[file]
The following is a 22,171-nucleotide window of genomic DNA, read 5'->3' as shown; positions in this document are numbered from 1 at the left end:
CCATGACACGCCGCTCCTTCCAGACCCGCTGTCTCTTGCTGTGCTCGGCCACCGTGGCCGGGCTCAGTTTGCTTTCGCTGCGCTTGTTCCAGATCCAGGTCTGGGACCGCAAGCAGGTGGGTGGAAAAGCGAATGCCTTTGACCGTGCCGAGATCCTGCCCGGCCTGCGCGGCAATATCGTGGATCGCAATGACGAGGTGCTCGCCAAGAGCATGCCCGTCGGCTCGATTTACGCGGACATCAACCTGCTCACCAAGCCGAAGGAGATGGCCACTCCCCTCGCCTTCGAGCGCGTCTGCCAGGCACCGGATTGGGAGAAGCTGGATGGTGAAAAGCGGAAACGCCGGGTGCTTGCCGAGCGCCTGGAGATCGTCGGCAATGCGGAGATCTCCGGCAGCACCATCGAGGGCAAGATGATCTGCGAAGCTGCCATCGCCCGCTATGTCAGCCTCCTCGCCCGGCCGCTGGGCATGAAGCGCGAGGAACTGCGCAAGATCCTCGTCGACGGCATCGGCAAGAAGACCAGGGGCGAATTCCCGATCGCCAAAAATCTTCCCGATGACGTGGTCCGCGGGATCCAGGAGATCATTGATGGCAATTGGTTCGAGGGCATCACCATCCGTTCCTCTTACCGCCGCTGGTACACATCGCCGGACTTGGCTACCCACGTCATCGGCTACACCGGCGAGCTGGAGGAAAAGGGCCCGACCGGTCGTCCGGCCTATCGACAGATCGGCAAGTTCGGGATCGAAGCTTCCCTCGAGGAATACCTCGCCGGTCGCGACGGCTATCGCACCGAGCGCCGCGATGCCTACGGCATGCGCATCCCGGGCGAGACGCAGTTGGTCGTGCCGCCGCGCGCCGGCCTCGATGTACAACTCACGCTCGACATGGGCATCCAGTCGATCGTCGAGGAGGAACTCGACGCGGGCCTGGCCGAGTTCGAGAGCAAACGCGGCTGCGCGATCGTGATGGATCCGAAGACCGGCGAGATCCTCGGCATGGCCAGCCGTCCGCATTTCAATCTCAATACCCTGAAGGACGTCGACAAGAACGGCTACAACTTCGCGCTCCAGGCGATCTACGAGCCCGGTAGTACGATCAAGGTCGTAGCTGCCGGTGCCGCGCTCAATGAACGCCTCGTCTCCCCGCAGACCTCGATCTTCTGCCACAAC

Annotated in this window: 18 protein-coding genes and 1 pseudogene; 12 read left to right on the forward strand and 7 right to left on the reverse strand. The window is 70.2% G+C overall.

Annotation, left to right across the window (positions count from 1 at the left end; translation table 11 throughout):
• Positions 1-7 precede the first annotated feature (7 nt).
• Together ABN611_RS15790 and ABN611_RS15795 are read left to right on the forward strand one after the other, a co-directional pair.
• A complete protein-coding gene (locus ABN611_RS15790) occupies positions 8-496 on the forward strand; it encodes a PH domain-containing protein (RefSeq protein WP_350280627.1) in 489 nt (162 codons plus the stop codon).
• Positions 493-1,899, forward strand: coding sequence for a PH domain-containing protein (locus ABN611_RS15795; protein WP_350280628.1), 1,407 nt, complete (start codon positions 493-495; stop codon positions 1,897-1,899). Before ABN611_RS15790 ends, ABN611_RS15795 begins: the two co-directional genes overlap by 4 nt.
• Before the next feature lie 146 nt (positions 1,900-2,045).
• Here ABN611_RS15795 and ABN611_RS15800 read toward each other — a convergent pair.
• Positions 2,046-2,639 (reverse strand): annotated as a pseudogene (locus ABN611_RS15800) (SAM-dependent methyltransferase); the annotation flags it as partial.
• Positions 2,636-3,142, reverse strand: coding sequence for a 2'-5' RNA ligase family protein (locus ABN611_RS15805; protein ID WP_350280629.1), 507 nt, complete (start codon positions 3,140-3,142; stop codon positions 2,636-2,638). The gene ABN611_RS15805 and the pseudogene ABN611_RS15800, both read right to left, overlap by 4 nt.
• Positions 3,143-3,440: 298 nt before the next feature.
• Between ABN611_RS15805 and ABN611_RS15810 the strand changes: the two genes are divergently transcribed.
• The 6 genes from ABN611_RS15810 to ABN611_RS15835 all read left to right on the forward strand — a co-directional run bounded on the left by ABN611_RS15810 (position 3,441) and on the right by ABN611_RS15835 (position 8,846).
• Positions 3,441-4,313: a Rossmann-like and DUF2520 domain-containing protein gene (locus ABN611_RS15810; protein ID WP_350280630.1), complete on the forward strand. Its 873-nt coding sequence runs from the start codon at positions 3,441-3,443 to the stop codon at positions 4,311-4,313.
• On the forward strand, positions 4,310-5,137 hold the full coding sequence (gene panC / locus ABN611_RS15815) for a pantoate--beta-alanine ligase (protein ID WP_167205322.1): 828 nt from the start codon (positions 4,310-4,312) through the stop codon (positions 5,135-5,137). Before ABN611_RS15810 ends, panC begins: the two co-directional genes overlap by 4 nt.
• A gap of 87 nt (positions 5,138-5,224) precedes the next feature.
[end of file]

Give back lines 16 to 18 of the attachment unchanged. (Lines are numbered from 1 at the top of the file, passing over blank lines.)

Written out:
• Positions 3,441-4,313: a Rossmann-like and DUF2520 domain-containing protein gene (locus ABN611_RS15810; protein ID WP_350280630.1), complete on the forward strand. Its 873-nt coding sequence runs from the start codon at positions 3,441-3,443 to the stop codon at positions 4,311-4,313.
• On the forward strand, positions 4,310-5,137 hold the full coding sequence (gene panC / locus ABN611_RS15815) for a pantoate--beta-alanine ligase (protein ID WP_167205322.1): 828 nt from the start codon (positions 4,310-4,312) through the stop codon (positions 5,135-5,137). Before ABN611_RS15810 ends, panC begins: the two co-directional genes overlap by 4 nt.
• A gap of 87 nt (positions 5,138-5,224) precedes the next feature.